Does Medicare Cover Physical Therapy? 

Physical therapy is one of the leading solutions for rehabilitation after an injury or surgery. Many medical professionals also recommend physical therapy before turning to invasive procedures or potentially harmful prescription medications. Seniors in the United States are some of the most frequent patients of physical therapists, and it’s likely that this will continue as Baby Boomers are living longer lives.  

Original Medicare benefits cover physical therapy in both inpatient and outpatient settings. The  number of physical therapy services that can be covered by Medicare insurance will be based on physician orders and your needs. 

Medicare Part A and physical therapy coverage

Medicare Part A pays for services provided to Medicare recipients while they are admitted to Medicare-participating hospitals or skilled nursing facilities. If physical therapy is ordered while you are admitted, these services are covered by Medicare Part A as long as the services are administered by staff of the inpatient facility. If a separate provider is brought in to provide physical therapy, that provider sends a separate bill and may be covered by Part B.

Under Medicare Part A, you can receive full-coverage care in a hospital for up to 60 days each benefit period. An additional 30 days of inpatient coverage is available by paying a per-day coinsurance. If admitted to a skilled nursing facility, you receive 20 days of full-coverage care with 80 additional days available with a coinsurance.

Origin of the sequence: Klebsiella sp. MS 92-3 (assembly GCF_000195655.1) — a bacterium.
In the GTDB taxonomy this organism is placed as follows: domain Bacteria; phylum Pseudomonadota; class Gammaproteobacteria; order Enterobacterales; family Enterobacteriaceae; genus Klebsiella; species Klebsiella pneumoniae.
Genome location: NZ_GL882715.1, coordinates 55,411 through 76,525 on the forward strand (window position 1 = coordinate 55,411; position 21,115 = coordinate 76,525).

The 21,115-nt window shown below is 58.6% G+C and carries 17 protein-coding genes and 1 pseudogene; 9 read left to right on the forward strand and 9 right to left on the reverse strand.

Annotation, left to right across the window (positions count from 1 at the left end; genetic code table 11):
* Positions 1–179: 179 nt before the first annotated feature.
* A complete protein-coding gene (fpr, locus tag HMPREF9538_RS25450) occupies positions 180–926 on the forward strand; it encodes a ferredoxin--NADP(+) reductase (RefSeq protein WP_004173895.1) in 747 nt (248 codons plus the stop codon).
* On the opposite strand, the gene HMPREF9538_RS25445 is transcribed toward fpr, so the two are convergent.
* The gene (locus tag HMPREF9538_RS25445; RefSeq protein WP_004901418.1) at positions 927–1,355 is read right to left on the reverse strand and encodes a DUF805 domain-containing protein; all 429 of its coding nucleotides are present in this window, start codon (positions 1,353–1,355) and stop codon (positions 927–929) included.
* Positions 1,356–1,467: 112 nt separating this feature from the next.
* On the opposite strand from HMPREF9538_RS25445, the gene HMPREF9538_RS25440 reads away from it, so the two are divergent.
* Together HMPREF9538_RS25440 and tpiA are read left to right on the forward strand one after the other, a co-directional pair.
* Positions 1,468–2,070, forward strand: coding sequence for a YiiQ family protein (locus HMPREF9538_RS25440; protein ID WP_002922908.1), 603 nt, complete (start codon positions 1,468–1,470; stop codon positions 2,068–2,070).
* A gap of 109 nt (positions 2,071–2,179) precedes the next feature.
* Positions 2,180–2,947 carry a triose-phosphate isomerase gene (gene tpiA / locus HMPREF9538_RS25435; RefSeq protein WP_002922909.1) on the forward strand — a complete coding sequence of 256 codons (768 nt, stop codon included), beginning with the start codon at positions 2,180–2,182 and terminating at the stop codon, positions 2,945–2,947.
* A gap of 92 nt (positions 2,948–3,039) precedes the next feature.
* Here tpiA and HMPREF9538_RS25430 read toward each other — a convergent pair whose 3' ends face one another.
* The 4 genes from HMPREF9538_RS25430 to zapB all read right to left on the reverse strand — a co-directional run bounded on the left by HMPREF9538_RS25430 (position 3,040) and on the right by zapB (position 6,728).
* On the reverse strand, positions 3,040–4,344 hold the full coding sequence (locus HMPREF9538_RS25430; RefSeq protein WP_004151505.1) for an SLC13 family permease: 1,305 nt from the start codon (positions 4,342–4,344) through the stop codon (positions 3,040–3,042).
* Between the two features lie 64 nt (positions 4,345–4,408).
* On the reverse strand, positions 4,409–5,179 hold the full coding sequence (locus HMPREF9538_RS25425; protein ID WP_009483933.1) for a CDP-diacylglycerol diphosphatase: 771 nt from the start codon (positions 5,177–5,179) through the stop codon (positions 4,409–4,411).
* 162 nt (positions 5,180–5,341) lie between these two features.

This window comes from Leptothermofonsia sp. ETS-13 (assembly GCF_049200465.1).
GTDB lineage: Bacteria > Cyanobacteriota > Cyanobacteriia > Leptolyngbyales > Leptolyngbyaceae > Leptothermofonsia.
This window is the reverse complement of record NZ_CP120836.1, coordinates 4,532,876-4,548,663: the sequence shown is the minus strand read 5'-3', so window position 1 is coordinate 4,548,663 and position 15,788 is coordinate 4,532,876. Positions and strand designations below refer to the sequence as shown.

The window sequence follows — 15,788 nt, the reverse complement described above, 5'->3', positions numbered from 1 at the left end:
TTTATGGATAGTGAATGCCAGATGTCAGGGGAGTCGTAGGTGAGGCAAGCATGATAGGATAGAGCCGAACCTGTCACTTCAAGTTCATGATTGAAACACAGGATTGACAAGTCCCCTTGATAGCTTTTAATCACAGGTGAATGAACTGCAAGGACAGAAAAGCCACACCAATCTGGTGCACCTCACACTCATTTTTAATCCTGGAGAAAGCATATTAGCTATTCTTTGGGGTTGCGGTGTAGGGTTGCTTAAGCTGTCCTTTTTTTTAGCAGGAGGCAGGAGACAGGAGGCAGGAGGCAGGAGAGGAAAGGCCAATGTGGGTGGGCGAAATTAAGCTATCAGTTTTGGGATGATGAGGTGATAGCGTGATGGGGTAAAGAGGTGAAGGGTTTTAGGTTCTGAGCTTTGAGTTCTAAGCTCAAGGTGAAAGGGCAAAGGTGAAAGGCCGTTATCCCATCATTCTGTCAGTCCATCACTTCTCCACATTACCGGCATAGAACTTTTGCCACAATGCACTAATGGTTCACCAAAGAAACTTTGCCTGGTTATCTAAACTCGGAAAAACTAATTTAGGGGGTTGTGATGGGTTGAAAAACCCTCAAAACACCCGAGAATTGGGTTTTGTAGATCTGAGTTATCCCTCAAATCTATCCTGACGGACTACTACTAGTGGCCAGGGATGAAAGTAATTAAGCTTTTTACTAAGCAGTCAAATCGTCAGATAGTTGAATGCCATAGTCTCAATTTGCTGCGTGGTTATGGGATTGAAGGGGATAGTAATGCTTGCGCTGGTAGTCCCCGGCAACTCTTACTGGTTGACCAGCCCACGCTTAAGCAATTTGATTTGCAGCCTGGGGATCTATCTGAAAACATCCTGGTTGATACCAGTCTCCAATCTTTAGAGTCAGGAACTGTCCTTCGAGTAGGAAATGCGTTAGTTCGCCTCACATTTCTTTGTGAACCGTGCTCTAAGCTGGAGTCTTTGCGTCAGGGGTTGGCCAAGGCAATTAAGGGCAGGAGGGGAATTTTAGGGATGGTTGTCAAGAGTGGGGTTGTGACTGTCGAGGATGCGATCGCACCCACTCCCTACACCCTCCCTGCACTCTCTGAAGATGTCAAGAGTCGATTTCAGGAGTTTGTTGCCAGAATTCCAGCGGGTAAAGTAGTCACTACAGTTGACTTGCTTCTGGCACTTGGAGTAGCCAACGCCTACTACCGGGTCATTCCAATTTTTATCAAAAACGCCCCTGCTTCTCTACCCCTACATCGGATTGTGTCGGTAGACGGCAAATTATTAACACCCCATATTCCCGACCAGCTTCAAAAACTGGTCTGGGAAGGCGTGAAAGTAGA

Medicare Part B and physical therapy coverage

Medicare Part B supplies outpatient coverage to Medicare recipients. Part B is the part of Medicare most commonly used to pay for physical therapy since most physical therapy takes place in an outpatient setting. In order for services to be covered, however, they must be administered by a Medicare-participating physical therapist.

Additionally, it’s important to draw a distinction between what is considered physical therapy and what is considered alternative therapy. Yoga, for instance, can potentially be classified as a therapeutic physical activity, but it does not fall into the category of recognized medical physical therapy. Likewise, exercise classes may be physical in nature and promote health, but they are not considered physical therapy either.

Prescription medication coverage in conjunction with physical therapy

Although physical therapy is often ordered as an alternative to treatment using prescription medications, some Medicare recipients may require combination therapy. Prescription medications are covered through Medicare Part D. This coverage is optional, but if you don’t enroll when you’re eligible during your Initial Enrollment Period, you may have to pay late enrollment fees. 

Medicare Part D plans each come with a formulary that lists the plan’s covered medications. If you are prescribed medications to take in conjunction with physical therapy, you can compare your prescriptions against your formulary to see what is covered. If a prescription is not covered, you may be able to file an exception waiver with the Centers for Medicare & Medicaid Services (CMS).

Medicare Advantage and physical therapy

Medicare Advantage plans combine the benefits of Original Medicare Parts A and B, with additional benefits offered by providers. Medicare recipients may have access to exercise classes through programs like SilverSneakers under a Medicare Advantage plan, but this can vary from provider to provider. To learn about the options available in your area, you’re encouraged to work with an independent Medicare Advantage insurance broker who can help you shop plans based on your unique needs.

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